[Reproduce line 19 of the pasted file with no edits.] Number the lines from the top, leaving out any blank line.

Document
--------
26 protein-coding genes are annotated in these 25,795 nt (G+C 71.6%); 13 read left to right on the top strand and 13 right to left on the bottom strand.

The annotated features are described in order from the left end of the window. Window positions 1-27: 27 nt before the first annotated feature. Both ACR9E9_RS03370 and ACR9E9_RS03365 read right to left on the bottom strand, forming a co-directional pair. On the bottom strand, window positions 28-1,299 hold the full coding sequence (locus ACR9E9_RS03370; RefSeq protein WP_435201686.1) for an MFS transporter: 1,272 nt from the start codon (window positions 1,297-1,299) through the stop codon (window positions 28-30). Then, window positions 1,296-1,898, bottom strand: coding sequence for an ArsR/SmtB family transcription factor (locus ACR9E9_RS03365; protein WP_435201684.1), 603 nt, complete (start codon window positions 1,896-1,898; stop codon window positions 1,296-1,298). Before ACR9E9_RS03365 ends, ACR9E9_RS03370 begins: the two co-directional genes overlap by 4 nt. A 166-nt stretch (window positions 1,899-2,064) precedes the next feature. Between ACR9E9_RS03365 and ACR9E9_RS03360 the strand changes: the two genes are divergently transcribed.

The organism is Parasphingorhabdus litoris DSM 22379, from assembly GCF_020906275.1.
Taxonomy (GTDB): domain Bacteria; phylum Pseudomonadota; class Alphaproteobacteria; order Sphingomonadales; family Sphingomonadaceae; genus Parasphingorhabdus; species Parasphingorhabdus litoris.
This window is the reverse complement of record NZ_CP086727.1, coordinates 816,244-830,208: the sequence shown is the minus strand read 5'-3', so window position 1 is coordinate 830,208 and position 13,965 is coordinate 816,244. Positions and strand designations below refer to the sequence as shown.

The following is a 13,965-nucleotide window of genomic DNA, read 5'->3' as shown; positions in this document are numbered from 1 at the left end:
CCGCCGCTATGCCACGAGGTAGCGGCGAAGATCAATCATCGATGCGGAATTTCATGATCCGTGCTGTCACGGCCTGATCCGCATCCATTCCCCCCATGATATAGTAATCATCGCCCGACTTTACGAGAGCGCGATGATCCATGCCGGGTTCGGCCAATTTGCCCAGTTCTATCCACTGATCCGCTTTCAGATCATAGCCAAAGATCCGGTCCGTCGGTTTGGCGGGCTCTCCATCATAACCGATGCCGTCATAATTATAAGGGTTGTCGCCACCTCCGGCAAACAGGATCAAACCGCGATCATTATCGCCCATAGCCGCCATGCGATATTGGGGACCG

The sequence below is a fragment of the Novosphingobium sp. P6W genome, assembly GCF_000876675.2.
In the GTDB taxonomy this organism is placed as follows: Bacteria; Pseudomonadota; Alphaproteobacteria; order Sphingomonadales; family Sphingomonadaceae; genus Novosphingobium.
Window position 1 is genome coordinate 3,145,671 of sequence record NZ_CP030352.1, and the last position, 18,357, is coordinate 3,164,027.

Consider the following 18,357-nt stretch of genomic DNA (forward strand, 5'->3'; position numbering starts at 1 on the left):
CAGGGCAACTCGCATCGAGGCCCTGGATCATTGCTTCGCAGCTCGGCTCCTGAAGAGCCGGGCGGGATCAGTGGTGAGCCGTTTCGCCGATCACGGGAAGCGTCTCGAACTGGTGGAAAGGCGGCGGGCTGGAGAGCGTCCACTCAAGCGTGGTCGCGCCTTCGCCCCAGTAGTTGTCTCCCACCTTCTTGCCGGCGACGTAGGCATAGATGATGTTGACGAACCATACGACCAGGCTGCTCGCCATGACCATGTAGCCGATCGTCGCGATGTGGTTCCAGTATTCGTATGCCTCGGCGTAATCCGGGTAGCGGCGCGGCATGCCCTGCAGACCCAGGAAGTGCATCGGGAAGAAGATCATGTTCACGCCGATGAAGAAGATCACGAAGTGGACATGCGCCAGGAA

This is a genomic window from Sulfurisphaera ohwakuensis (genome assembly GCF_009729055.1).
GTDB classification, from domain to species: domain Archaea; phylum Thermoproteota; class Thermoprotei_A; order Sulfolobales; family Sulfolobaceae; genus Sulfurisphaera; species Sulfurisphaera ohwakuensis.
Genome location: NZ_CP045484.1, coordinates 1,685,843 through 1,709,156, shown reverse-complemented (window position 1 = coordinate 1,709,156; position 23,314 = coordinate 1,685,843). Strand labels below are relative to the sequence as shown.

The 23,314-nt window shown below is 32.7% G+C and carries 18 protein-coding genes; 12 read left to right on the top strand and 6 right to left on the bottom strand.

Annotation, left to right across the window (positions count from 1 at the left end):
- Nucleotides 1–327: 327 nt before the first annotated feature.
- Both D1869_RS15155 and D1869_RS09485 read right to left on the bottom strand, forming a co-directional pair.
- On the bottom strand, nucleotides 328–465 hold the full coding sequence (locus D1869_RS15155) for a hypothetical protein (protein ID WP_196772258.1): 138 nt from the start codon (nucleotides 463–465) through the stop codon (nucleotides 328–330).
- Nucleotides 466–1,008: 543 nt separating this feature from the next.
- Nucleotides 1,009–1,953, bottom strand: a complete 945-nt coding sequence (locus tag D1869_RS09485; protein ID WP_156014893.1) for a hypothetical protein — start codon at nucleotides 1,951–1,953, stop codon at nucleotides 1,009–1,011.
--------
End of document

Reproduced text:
- Both D1869_RS15155 and D1869_RS09485 read right to left on the bottom strand, forming a co-directional pair.